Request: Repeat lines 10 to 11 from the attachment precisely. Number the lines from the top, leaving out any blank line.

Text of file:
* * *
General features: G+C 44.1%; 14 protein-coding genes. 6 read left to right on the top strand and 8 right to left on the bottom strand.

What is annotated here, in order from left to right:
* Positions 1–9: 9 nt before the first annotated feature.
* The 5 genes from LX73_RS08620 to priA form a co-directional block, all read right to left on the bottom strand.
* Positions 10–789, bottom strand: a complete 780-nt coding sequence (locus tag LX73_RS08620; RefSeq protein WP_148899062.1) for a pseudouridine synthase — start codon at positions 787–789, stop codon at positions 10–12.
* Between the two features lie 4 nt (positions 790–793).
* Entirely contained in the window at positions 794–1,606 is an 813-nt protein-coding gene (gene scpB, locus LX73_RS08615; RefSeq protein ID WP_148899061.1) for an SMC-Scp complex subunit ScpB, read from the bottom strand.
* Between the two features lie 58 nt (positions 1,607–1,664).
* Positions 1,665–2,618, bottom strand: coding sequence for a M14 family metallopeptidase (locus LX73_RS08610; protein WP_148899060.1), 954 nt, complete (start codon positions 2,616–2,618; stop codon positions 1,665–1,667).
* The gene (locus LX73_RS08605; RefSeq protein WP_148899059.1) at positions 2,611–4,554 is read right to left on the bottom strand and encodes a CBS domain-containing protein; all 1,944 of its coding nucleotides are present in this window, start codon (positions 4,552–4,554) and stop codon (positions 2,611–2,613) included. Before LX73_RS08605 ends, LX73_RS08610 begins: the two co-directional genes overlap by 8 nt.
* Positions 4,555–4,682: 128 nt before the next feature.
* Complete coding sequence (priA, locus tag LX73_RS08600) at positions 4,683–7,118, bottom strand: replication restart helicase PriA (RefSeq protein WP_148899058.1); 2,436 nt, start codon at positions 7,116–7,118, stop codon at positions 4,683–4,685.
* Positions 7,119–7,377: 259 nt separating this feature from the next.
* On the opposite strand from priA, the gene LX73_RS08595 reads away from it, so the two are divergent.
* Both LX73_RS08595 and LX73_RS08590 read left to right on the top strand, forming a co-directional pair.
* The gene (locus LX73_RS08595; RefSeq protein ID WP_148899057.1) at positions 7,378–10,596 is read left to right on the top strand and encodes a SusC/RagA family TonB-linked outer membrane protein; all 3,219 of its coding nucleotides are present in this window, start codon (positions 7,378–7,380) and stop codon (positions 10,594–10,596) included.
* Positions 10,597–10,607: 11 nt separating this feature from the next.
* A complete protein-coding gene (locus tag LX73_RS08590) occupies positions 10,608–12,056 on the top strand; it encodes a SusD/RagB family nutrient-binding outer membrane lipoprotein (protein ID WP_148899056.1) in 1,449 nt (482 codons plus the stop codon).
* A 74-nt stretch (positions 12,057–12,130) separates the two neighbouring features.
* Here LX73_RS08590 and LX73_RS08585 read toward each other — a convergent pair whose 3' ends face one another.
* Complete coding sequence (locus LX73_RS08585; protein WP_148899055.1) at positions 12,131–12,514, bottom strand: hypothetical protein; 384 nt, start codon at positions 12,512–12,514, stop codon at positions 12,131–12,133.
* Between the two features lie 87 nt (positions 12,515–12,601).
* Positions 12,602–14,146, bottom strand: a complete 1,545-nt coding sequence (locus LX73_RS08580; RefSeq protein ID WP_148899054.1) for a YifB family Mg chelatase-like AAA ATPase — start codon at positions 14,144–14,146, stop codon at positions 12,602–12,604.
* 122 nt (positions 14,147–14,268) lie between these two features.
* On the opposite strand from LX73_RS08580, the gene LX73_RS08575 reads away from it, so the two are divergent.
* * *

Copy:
* The gene (locus LX73_RS08605; RefSeq protein WP_148899059.1) at positions 2,611–4,554 is read right to left on the bottom strand and encodes a CBS domain-containing protein; all 1,944 of its coding nucleotides are present in this window, start codon (positions 4,552–4,554) and stop codon (positions 2,611–2,613) included. Before LX73_RS08605 ends, LX73_RS08610 begins: the two co-directional genes overlap by 8 nt.
* Positions 4,555–4,682: 128 nt before the next feature.